Serial ATA performance
The Serial ATA disk controller is one of the most important components of a modern core logic chipset, so we threw each platform a selection of I/O-intensive storage tests using a Western Digital Raptor WD1500ADFD. Testing was conducted with the SB700 running in AHCI mode, which is necessary for Native Command Queuing, using the latest drivers supplied by AMD.
AMD's older SB600 south bridge had numerous problems running in AHCI mode. It required a Vista hotfix to work properly, and you'd need an external storage controller to get the operating system installed. The hotfix fortunately isn't required with the SB700. However, if you want to get Vista running in AHCI mode, you have to first install the OS in IDE mode, then swap the hard drive to an auxiliary storage controller running on the same system, switch the SB700 to AHCI mode and install the necessary drivers, and then move the hard drive back to the south bridge. It's ridiculous to ask users to jump through hoops just to enable AHCI. AMD should have worked closer with Microsoft to prevent a documented problem with an old south bridge chip from afflicting the new SB700.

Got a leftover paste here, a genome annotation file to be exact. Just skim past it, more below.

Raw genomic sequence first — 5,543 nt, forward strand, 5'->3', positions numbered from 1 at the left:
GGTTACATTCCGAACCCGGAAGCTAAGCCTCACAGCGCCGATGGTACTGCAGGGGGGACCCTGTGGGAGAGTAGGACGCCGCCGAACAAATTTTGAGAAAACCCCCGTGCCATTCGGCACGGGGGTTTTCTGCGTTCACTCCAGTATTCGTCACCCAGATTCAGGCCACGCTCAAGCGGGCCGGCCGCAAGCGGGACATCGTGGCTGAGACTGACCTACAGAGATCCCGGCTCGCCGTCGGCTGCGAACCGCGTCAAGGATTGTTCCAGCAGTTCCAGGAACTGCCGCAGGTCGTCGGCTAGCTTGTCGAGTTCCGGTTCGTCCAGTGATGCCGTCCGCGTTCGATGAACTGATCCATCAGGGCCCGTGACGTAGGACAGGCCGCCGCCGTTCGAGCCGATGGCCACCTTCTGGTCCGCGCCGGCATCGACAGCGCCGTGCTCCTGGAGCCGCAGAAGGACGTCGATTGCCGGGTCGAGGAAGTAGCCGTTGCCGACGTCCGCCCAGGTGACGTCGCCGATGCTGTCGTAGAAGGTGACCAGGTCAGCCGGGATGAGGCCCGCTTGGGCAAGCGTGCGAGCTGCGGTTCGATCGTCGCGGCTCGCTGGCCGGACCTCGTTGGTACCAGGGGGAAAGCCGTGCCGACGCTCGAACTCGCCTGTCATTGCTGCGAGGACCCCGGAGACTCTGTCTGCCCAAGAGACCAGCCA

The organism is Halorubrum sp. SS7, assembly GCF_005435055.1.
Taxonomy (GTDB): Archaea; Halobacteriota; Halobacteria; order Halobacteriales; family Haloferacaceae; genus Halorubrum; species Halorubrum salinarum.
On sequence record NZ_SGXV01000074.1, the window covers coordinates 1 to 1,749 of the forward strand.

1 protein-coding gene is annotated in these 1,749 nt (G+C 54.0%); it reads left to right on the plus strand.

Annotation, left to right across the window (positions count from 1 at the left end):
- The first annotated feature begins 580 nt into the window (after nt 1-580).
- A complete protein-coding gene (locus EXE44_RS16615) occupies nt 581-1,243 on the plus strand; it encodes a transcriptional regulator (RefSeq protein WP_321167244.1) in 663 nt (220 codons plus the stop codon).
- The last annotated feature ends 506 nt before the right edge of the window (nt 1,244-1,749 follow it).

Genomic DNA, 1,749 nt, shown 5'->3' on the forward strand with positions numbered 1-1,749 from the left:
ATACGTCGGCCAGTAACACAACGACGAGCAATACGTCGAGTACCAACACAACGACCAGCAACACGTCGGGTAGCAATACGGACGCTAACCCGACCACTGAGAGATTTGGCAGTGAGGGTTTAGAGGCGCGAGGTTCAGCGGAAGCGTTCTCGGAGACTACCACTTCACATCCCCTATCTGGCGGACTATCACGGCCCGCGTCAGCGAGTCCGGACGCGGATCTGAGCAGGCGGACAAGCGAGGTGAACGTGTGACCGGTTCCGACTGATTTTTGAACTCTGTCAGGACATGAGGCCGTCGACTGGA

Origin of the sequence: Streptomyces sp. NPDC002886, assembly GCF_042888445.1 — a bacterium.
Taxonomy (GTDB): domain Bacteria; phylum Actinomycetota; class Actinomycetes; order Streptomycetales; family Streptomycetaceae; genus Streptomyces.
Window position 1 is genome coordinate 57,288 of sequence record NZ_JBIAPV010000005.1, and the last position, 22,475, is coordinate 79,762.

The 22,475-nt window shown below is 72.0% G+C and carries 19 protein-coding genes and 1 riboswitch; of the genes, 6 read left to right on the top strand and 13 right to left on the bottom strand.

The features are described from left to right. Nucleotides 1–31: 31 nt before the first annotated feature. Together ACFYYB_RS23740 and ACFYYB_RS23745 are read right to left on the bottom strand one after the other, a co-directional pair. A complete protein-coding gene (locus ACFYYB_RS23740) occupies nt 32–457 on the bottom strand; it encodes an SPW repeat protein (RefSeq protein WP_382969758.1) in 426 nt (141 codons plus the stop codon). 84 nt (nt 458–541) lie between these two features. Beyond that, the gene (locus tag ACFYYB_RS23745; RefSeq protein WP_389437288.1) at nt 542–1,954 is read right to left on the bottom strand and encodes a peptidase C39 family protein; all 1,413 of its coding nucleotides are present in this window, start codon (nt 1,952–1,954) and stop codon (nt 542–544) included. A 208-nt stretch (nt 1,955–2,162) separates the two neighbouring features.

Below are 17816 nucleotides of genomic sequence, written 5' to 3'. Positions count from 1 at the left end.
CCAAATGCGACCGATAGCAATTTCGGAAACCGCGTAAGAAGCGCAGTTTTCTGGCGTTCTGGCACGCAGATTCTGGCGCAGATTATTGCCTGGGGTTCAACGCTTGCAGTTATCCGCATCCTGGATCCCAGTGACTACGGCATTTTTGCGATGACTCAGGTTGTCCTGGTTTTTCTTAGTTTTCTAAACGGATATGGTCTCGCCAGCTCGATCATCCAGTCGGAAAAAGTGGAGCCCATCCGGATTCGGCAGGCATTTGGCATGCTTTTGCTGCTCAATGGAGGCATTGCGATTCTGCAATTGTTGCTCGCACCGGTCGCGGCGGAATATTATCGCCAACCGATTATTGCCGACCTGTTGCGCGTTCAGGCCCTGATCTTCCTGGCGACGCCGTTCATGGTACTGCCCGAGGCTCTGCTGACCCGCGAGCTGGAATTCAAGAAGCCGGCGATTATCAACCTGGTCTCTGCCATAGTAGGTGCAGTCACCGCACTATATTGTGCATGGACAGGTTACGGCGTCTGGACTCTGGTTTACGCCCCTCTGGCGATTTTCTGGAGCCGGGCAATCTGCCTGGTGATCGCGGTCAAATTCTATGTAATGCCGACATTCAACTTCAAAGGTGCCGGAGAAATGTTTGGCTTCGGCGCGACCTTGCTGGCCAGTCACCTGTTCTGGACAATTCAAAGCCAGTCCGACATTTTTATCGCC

We'll begin our storage tests with IOMeter, which subjects our systems to increasing multi-user loads. Testing was restricted to IOMeter's workstation and database test patterns, since those are more appropriate for desktop systems than the file or web server test patterns.
The SB700's Serial ATA controller really is more of the same. Like the SB600 before it, the SB700 appears to have problems scaling performance as the number of simultaneous I/O requests increases. We only tested with a single driver revision here, but it's the latest one. Clearly, our G35 Express board's ICH9R south bridge is doing a much better job handling IOMeter workloads.
As you can see, response times are much lower on the G35 than with the 780G, particularly as the number of simultaneous I/O requests scales up.
At least CPU utilization is reasonable for the 780G, although given its poor throughput, that's not saying much. We've seen driver revisions that fix the SB600's performance scaling problems have a detrimental impact on CPU utilization, and since the two share essentially the same SATA underpinnings, we'd expect similar results from the SB700.